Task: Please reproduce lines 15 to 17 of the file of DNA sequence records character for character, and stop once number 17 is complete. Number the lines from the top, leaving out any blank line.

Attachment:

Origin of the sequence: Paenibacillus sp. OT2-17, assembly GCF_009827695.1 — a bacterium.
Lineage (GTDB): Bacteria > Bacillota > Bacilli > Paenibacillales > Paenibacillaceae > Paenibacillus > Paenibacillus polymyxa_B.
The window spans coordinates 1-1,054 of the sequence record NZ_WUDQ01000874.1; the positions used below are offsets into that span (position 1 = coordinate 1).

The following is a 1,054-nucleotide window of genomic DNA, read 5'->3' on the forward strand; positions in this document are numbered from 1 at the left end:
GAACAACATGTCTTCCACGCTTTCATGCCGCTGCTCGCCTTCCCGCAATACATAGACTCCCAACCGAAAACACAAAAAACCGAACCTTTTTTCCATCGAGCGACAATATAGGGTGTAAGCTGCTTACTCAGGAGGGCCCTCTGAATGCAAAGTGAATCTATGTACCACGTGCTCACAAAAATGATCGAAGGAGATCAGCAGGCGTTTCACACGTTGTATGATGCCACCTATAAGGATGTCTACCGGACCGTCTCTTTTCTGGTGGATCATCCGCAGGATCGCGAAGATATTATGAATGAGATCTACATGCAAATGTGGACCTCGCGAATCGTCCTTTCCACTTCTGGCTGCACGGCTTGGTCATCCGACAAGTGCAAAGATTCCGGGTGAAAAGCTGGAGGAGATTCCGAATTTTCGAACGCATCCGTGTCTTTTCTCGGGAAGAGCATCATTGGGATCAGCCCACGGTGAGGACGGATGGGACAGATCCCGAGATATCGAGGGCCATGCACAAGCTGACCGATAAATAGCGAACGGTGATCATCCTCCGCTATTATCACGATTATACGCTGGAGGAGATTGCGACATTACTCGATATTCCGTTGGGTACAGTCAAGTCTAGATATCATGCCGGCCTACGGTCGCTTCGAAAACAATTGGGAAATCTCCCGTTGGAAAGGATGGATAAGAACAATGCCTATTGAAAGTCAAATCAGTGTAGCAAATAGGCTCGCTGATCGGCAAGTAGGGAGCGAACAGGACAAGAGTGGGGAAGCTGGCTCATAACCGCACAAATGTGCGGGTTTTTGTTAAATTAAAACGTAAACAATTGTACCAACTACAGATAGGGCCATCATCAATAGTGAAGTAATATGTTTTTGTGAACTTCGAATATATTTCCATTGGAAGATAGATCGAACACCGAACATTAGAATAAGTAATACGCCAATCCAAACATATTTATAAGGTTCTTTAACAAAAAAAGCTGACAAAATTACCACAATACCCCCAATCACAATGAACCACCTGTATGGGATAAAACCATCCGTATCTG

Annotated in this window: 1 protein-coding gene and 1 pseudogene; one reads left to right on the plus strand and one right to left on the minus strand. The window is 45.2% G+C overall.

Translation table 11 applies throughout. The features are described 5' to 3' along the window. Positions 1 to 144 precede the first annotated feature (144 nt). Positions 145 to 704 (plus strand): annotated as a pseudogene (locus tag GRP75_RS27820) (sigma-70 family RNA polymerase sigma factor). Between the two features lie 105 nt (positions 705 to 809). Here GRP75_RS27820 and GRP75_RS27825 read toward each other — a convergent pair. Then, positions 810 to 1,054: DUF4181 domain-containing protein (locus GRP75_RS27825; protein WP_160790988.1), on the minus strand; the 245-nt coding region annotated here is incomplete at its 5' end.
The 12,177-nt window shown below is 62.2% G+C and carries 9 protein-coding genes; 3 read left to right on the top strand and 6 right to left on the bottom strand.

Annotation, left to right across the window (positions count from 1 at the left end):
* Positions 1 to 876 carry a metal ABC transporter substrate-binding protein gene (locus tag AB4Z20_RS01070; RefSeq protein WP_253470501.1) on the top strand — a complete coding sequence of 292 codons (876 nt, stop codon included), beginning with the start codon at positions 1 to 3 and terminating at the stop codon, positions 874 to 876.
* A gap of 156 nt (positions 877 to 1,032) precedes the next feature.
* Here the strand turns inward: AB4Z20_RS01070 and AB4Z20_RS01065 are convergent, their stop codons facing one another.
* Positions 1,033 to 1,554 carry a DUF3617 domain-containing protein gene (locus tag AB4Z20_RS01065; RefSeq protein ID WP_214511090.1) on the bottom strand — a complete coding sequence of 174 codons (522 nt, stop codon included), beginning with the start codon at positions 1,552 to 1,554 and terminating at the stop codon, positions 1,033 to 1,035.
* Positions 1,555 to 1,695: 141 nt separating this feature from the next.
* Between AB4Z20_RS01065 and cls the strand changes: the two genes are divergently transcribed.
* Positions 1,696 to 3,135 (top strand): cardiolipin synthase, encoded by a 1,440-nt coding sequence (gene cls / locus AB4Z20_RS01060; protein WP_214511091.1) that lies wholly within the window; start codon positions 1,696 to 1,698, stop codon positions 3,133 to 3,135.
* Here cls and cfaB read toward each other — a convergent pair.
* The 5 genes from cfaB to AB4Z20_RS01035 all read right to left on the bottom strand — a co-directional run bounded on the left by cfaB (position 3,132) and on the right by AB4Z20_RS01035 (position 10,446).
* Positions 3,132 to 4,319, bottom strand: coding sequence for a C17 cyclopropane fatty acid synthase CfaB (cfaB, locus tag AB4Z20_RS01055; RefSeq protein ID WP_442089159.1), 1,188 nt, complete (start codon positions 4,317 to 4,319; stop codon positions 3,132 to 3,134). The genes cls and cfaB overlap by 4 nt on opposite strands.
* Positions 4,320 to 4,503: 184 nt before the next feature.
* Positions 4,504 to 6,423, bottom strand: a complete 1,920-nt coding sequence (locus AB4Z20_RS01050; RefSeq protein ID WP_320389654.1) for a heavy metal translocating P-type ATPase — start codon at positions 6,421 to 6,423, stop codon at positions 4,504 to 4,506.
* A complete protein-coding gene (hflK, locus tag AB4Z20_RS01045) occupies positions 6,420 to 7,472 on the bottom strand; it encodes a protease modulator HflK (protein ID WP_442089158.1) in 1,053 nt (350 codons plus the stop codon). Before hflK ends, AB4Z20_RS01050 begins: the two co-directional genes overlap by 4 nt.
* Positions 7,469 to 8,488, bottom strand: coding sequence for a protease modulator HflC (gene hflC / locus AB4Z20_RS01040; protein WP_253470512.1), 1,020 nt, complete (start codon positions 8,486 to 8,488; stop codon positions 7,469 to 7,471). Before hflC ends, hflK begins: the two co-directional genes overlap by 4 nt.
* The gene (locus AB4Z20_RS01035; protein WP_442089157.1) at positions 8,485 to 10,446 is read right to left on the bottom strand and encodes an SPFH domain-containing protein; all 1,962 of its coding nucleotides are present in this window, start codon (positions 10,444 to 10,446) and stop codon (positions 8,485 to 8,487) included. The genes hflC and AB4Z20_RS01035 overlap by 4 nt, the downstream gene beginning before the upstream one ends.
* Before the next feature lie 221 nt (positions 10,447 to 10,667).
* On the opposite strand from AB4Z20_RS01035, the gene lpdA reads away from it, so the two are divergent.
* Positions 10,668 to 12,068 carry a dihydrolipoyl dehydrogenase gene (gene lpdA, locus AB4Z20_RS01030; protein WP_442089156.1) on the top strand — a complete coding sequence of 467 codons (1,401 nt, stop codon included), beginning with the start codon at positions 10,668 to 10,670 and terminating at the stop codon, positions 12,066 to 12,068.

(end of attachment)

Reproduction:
* Between AB4Z20_RS01065 and cls the strand changes: the two genes are divergently transcribed.
* Positions 1,696 to 3,135 (top strand): cardiolipin synthase, encoded by a 1,440-nt coding sequence (gene cls / locus AB4Z20_RS01060; protein WP_214511091.1) that lies wholly within the window; start codon positions 1,696 to 1,698, stop codon positions 3,133 to 3,135.
* Here cls and cfaB read toward each other — a convergent pair.